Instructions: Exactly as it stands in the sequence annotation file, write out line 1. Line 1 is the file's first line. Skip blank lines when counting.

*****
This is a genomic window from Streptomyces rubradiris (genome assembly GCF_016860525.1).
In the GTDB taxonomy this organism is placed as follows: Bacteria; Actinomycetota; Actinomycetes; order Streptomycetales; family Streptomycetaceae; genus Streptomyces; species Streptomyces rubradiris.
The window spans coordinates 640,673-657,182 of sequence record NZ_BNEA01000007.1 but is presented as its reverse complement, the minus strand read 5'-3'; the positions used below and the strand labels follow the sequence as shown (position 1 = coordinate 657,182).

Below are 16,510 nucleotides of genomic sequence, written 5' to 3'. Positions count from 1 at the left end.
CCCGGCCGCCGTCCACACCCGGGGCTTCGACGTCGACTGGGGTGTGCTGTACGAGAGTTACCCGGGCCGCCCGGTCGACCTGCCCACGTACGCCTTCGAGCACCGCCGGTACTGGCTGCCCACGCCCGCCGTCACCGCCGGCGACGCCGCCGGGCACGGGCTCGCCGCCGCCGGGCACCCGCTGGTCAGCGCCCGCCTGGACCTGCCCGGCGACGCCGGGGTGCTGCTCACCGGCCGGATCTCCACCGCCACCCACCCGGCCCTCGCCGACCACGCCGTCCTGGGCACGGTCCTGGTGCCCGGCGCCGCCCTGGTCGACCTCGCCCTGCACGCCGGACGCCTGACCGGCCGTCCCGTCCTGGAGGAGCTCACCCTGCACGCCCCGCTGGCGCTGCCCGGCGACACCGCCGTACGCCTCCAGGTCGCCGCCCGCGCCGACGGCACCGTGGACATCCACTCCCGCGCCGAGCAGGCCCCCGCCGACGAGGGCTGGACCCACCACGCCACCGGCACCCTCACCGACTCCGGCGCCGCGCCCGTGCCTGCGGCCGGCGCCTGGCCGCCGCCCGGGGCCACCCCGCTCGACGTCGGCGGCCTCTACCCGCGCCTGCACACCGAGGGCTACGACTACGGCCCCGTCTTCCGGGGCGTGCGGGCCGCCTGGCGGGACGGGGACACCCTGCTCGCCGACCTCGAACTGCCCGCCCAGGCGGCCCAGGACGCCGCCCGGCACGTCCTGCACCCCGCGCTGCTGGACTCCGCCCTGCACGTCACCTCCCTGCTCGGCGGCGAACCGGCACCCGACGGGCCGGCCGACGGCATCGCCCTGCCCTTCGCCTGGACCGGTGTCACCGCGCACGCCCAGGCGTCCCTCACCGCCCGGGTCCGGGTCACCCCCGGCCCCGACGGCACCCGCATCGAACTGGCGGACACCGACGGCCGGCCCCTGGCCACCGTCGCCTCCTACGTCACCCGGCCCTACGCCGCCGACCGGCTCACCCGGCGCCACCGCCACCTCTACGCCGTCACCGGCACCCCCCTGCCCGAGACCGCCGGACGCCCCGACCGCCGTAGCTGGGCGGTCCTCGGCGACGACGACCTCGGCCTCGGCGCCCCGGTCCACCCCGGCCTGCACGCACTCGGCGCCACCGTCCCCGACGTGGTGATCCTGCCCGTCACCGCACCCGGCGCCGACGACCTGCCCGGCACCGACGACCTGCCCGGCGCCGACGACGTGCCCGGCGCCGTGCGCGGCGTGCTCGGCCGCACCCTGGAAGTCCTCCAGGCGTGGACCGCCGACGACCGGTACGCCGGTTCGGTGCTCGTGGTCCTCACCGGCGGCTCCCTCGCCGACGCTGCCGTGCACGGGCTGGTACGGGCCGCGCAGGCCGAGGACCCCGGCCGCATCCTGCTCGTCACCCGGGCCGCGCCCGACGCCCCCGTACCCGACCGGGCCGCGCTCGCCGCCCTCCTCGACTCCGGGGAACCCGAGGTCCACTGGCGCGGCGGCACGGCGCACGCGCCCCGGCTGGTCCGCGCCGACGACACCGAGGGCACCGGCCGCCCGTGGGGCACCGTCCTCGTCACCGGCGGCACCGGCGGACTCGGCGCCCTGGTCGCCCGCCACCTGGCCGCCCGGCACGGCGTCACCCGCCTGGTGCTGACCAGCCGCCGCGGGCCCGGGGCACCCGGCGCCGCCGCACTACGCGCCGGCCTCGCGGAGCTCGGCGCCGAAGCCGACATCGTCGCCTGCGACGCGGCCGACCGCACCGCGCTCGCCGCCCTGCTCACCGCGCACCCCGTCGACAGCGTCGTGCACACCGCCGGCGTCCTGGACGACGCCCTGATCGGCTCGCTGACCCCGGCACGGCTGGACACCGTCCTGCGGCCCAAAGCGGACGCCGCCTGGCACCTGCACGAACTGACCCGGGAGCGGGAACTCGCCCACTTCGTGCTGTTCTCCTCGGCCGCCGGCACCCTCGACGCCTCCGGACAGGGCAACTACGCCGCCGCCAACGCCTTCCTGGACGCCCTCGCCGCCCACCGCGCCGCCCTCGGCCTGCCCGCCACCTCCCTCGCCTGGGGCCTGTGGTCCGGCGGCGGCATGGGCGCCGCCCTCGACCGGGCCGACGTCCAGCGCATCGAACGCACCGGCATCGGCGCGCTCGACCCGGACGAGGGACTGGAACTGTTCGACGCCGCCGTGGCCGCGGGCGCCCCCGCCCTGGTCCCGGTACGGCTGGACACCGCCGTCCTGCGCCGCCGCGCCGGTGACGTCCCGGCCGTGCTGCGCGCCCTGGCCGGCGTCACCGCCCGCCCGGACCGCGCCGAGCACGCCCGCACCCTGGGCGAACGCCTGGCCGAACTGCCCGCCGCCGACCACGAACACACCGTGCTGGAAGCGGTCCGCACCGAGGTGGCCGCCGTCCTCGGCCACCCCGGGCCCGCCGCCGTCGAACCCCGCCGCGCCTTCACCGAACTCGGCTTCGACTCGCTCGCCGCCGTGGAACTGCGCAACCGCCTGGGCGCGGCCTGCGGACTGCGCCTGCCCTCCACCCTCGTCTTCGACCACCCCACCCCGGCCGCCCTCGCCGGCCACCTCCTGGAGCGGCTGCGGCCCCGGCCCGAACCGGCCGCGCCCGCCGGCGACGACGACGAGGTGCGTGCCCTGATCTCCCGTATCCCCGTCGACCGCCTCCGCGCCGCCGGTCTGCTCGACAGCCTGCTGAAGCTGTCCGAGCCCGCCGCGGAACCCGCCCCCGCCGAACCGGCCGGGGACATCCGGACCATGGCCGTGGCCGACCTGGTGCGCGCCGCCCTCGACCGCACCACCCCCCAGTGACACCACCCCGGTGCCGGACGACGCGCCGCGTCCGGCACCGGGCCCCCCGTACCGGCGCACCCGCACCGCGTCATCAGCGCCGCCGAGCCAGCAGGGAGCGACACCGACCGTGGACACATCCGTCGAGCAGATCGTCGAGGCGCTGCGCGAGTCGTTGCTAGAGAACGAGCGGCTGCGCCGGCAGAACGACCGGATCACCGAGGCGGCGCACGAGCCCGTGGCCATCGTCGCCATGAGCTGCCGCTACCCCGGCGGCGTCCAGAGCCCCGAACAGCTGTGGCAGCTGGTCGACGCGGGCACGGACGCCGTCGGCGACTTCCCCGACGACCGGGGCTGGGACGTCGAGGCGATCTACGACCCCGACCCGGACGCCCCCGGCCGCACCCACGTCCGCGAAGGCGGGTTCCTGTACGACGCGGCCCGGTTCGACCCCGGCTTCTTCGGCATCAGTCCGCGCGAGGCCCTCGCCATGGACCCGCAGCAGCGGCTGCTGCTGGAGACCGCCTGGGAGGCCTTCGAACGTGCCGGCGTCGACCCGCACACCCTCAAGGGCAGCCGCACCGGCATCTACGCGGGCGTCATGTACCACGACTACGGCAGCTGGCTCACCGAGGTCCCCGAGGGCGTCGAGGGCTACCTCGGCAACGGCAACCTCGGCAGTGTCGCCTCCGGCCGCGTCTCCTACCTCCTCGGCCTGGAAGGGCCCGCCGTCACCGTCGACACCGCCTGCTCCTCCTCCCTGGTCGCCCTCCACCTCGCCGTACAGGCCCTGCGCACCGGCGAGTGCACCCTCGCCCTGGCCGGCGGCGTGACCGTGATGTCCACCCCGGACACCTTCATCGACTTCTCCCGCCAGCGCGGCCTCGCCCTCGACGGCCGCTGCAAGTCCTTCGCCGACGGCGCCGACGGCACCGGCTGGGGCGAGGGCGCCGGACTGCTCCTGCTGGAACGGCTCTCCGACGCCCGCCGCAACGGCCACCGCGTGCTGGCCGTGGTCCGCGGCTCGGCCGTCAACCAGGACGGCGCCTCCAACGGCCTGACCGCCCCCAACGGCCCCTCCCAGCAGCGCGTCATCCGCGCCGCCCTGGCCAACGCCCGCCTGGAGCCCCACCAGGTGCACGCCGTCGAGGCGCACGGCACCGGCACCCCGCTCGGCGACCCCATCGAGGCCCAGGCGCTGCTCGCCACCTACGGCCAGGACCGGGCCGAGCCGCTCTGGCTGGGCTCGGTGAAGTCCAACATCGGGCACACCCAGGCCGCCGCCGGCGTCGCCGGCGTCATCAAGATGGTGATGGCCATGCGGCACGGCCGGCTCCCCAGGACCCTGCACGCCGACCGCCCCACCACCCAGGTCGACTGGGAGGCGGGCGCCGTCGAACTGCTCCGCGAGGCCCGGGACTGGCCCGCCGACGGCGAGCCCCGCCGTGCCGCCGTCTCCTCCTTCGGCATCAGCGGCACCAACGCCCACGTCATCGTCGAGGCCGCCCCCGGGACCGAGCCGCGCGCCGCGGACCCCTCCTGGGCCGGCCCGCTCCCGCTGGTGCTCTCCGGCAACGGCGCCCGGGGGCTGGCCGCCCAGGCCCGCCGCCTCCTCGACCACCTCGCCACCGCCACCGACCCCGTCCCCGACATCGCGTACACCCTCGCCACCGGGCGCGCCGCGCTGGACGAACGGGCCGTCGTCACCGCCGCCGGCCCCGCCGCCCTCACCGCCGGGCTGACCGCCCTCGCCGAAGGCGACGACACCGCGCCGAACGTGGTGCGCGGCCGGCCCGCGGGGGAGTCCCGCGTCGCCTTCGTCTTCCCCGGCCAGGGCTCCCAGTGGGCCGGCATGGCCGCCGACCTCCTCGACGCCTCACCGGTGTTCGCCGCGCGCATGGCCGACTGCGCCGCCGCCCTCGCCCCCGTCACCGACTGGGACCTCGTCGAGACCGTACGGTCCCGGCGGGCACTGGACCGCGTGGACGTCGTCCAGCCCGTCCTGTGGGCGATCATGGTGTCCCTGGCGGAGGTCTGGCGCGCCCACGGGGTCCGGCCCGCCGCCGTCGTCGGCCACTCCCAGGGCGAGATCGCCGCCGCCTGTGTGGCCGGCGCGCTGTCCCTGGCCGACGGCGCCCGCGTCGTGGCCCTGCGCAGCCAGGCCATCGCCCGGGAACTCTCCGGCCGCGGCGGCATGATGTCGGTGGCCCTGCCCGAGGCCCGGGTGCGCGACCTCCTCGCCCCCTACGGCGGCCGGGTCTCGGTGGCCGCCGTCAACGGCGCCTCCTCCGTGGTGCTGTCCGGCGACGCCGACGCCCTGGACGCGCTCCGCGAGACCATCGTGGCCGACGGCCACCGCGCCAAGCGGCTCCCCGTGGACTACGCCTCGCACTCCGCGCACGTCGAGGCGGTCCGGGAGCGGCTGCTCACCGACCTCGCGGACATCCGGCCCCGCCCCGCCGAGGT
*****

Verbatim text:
This is a genomic window from Streptomyces rubradiris (genome assembly GCF_016860525.1).